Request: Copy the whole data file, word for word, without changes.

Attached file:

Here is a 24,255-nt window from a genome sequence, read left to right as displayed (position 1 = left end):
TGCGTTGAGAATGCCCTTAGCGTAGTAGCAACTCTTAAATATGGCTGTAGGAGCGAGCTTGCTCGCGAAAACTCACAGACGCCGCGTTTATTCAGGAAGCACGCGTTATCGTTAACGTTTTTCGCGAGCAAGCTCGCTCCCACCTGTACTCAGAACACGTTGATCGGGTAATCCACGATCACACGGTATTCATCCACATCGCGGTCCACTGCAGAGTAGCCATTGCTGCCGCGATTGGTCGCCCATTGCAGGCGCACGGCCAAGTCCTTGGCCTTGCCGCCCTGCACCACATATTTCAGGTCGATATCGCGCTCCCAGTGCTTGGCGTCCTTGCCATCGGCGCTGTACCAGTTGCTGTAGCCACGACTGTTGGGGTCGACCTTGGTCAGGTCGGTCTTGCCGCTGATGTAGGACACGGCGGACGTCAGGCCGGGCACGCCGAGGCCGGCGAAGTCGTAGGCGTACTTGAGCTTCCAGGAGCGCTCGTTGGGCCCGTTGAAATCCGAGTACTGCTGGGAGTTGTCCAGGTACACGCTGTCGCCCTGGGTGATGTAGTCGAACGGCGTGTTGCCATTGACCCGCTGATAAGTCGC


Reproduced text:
Here is a 24,255-nt window from a genome sequence, read left to right as displayed (position 1 = left end):
TGCGTTGAGAATGCCCTTAGCGTAGTAGCAACTCTTAAATATGGCTGTAGGAGCGAGCTTGCTCGCGAAAACTCACAGACGCCGCGTTTATTCAGGAAGCACGCGTTATCGTTAACGTTTTTCGCGAGCAAGCTCGCTCCCACCTGTACTCAGAACACGTTGATCGGGTAATCCACGATCACACGGTATTCATCCACATCGCGGTCCACTGCAGAGTAGCCATTGCTGCCGCGATTGGTCGCCCATTGCAGGCGCACGGCCAAGTCCTTGGCCTTGCCGCCCTGCACCACATATTTCAGGTCGATATCGCGCTCCCAGTGCTTGGCGTCCTTGCCATCGGCGCTGTACCAGTTGCTGTAGCCACGACTGTTGGGGTCGACCTTGGTCAGGTCGGTCTTGCCGCTGATGTAGGACACGGCGGACGTCAGGCCGGGCACGCCGAGGCCGGCGAAGTCGTAGGCGTACTTGAGCTTCCAGGAGCGCTCGTTGGGCCCGTTGAAATCCGAGTACTGCTGGGAGTTGTCCAGGTACACGCTGTCGCCCTGGGTGATGTAGTCGAACGGCGTGTTGCCATTGACCCGCTGATAAGTCGC